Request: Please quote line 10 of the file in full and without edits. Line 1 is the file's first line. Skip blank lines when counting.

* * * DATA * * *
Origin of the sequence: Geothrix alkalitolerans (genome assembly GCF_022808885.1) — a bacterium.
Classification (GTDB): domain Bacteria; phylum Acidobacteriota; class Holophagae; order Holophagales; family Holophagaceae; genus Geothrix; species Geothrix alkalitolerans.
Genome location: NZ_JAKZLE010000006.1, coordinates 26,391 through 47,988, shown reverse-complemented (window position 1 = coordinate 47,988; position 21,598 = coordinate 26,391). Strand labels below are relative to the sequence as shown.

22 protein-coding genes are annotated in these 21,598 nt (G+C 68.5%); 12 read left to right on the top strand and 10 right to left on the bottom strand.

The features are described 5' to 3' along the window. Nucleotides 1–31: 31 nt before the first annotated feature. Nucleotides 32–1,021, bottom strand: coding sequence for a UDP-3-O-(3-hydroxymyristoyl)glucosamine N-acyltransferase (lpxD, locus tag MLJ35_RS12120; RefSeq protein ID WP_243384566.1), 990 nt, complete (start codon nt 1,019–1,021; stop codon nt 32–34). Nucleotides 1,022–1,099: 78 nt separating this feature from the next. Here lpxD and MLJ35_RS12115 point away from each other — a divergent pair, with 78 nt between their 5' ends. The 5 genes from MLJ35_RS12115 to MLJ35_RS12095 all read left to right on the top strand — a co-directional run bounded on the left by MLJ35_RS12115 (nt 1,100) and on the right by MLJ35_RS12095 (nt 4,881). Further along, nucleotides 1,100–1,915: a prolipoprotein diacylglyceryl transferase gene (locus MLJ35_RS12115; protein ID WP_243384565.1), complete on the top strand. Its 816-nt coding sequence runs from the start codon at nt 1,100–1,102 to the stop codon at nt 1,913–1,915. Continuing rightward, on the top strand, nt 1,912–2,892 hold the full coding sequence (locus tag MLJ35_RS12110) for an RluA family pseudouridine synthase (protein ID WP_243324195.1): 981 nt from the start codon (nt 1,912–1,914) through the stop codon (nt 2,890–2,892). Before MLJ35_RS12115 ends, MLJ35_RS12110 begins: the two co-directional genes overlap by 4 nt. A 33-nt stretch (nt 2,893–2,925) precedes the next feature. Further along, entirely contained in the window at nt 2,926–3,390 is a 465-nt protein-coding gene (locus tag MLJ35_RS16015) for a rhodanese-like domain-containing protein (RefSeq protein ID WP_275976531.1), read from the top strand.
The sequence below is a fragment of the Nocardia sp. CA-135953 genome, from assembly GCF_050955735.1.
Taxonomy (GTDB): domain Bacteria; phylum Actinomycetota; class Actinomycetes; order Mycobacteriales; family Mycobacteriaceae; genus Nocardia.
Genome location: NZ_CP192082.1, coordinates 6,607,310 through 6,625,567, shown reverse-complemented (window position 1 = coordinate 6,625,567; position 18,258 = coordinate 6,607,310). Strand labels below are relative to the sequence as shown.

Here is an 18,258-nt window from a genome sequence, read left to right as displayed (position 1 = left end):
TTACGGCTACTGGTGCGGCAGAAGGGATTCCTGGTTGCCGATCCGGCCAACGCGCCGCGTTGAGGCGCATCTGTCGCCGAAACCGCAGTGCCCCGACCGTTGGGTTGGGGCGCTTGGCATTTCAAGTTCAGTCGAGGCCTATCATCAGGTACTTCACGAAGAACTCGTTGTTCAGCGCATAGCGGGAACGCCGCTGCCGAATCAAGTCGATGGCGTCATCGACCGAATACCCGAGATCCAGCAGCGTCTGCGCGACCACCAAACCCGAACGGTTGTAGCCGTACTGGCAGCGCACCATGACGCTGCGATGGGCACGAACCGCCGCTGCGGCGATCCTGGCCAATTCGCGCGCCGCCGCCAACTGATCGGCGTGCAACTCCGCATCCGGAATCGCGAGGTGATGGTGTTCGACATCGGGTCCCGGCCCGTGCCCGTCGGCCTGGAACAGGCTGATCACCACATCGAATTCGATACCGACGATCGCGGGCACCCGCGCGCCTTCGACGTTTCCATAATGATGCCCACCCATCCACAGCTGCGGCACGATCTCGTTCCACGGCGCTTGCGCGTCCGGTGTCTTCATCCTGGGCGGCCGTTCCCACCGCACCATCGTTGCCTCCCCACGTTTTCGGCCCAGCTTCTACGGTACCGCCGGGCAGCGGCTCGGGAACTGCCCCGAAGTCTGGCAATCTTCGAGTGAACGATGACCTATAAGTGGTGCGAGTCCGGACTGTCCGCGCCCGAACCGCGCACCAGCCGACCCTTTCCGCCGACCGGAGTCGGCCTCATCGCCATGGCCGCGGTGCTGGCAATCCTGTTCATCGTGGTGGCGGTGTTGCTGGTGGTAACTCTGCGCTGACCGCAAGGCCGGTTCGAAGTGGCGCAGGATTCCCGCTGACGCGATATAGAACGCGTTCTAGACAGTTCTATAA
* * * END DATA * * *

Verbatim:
TTACGGCTACTGGTGCGGCAGAAGGGATTCCTGGTTGCCGATCCGGCCAACGCGCCGCGTTGAGGCGCATCTGTCGCCGAAACCGCAGTGCCCCGACCGTTGGGTTGGGGCGCTTGGCATTTCAAGTTCAGTCGAGGCCTATCATCAGGTACTTCACGAAGAACTCGTTGTTCAGCGCATAGCGGGAACGCCGCTGCCGAATCAAGTCGATGGCGTCATCGACCGAATACCCGAGATCCAGCAGCGTCTGCGCGACCACCAAACCCGAACGGTTGTAGCCGTACTGGCAGCGCACCATGACGCTGCGATGGGCACGAACCGCCGCTGCGGCGATCCTGGCCAATTCGCGCGCCGCCGCCAACTGATCGGCGTGCAACTCCGCATCCGGAATCGCGAGGTGATGGTGTTCGACATCGGGTCCCGGCCCGTGCCCGTCGGCCTGGAACAGGCTGATCACCACATCGAATTCGATACCGACGATCGCGGGCACCCGCGCGCCTTCGACGTTTCCATAATGATGCCCACCCATCCACAGCTGCGGCACGATCTCGTTCCACGGCGCTTGCGCGTCCGGTGTCTTCATCCTGGGCGGCCGTTCCCACCGCACCATCGTTGCCTCCCCACGTTTTCGGCCCAGCTTCTACGGTACCGCCGGGCAGCGGCTCGGGAACTGCCCCGAAGTCTGGCAATCTTCGAGTGAACGATGACCTATAAGTGGTGCGAGTCCGGACTGTCCGCGCCCGAACCGCGCACCAGCCGACCCTTTCCGCCGACCGGAGTCGGCCTCATCGCCATGGCCGCGGTGCTGGCAATCCTGTTCATCGTGGTGGCGGTGTTGCTGGTGGTAACTCTGCGCTGACCGCAAGGCCGGTTCGAAGTGGCGCAGGATTCCCGCTGACGCGATATAGAACGCGTTCTAGACAGTTCTATAA